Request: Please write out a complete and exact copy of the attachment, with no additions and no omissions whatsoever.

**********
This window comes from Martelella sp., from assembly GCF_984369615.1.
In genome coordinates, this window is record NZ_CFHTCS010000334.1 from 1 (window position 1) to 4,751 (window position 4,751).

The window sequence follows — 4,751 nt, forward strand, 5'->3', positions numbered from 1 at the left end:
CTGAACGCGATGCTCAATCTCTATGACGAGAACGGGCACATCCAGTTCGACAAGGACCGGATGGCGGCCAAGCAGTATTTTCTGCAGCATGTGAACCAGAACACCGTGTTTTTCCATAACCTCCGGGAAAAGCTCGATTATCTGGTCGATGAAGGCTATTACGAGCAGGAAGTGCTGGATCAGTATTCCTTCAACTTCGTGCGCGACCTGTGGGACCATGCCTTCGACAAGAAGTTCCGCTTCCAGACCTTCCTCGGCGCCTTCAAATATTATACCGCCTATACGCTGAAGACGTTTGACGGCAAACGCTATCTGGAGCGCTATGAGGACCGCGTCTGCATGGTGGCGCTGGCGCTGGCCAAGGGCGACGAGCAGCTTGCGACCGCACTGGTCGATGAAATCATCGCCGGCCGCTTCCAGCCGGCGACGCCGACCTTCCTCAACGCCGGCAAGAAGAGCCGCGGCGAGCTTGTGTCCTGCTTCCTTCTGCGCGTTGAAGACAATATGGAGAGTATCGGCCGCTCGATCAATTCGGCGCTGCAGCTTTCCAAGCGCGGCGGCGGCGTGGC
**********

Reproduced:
This window comes from Martelella sp., from assembly GCF_984369615.1.
In genome coordinates, this window is record NZ_CFHTCS010000334.1 from 1 (window position 1) to 4,751 (window position 4,751).

The window sequence follows — 4,751 nt, forward strand, 5'->3', positions numbered from 1 at the left end:
CTGAACGCGATGCTCAATCTCTATGACGAGAACGGGCACATCCAGTTCGACAAGGACCGGATGGCGGCCAAGCAGTATTTTCTGCAGCATGTGAACCAGAACACCGTGTTTTTCCATAACCTCCGGGAAAAGCTCGATTATCTGGTCGATGAAGGCTATTACGAGCAGGAAGTGCTGGATCAGTATTCCTTCAACTTCGTGCGCGACCTGTGGGACCATGCCTTCGACAAGAAGTTCCGCTTCCAGACCTTCCTCGGCGCCTTCAAATATTATACCGCCTATACGCTGAAGACGTTTGACGGCAAACGCTATCTGGAGCGCTATGAGGACCGCGTCTGCATGGTGGCGCTGGCGCTGGCCAAGGGCGACGAGCAGCTTGCGACCGCACTGGTCGATGAAATCATCGCCGGCCGCTTCCAGCCGGCGACGCCGACCTTCCTCAACGCCGGCAAGAAGAGCCGCGGCGAGCTTGTGTCCTGCTTCCTTCTGCGCGTTGAAGACAATATGGAGAGTATCGGCCGCTCGATCAATTCGGCGCTGCAGCTTTCCAAGCGCGGCGGCGGCGTGGC